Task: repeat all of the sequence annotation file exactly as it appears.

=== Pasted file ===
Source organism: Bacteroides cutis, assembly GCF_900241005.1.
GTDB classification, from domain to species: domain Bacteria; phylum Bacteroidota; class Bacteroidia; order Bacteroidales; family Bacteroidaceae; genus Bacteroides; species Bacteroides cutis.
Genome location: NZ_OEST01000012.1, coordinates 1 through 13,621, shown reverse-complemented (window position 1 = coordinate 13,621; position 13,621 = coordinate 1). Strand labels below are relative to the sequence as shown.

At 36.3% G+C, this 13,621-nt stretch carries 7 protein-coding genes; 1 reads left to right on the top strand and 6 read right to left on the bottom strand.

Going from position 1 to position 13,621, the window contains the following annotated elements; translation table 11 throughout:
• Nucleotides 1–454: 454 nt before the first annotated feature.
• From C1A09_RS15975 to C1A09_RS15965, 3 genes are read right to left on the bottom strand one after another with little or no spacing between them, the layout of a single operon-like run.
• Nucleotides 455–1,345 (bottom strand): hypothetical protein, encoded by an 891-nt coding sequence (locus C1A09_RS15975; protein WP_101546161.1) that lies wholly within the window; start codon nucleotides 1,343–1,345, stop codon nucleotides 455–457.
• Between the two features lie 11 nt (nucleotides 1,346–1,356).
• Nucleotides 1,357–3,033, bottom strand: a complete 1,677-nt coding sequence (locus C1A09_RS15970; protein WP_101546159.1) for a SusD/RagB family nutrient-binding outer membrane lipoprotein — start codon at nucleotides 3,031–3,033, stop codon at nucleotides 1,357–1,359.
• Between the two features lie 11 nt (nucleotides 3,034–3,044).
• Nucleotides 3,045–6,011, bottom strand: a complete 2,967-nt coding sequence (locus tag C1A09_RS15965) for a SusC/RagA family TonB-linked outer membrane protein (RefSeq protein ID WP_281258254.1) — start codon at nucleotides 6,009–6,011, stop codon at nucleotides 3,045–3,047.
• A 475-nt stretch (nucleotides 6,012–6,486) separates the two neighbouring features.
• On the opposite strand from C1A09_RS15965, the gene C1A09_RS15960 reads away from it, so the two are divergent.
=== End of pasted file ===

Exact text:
Source organism: Bacteroides cutis, assembly GCF_900241005.1.
GTDB classification, from domain to species: domain Bacteria; phylum Bacteroidota; class Bacteroidia; order Bacteroidales; family Bacteroidaceae; genus Bacteroides; species Bacteroides cutis.
Genome location: NZ_OEST01000012.1, coordinates 1 through 13,621, shown reverse-complemented (window position 1 = coordinate 13,621; position 13,621 = coordinate 1). Strand labels below are relative to the sequence as shown.

At 36.3% G+C, this 13,621-nt stretch carries 7 protein-coding genes; 1 reads left to right on the top strand and 6 read right to left on the bottom strand.

Going from position 1 to position 13,621, the window contains the following annotated elements; translation table 11 throughout:
• Nucleotides 1–454: 454 nt before the first annotated feature.
• From C1A09_RS15975 to C1A09_RS15965, 3 genes are read right to left on the bottom strand one after another with little or no spacing between them, the layout of a single operon-like run.
• Nucleotides 455–1,345 (bottom strand): hypothetical protein, encoded by an 891-nt coding sequence (locus C1A09_RS15975; protein WP_101546161.1) that lies wholly within the window; start codon nucleotides 1,343–1,345, stop codon nucleotides 455–457.
• Between the two features lie 11 nt (nucleotides 1,346–1,356).
• Nucleotides 1,357–3,033, bottom strand: a complete 1,677-nt coding sequence (locus C1A09_RS15970; protein WP_101546159.1) for a SusD/RagB family nutrient-binding outer membrane lipoprotein — start codon at nucleotides 3,031–3,033, stop codon at nucleotides 1,357–1,359.
• Between the two features lie 11 nt (nucleotides 3,034–3,044).
• Nucleotides 3,045–6,011, bottom strand: a complete 2,967-nt coding sequence (locus tag C1A09_RS15965) for a SusC/RagA family TonB-linked outer membrane protein (RefSeq protein ID WP_281258254.1) — start codon at nucleotides 6,009–6,011, stop codon at nucleotides 3,045–3,047.
• A 475-nt stretch (nucleotides 6,012–6,486) separates the two neighbouring features.
• On the opposite strand from C1A09_RS15965, the gene C1A09_RS15960 reads away from it, so the two are divergent.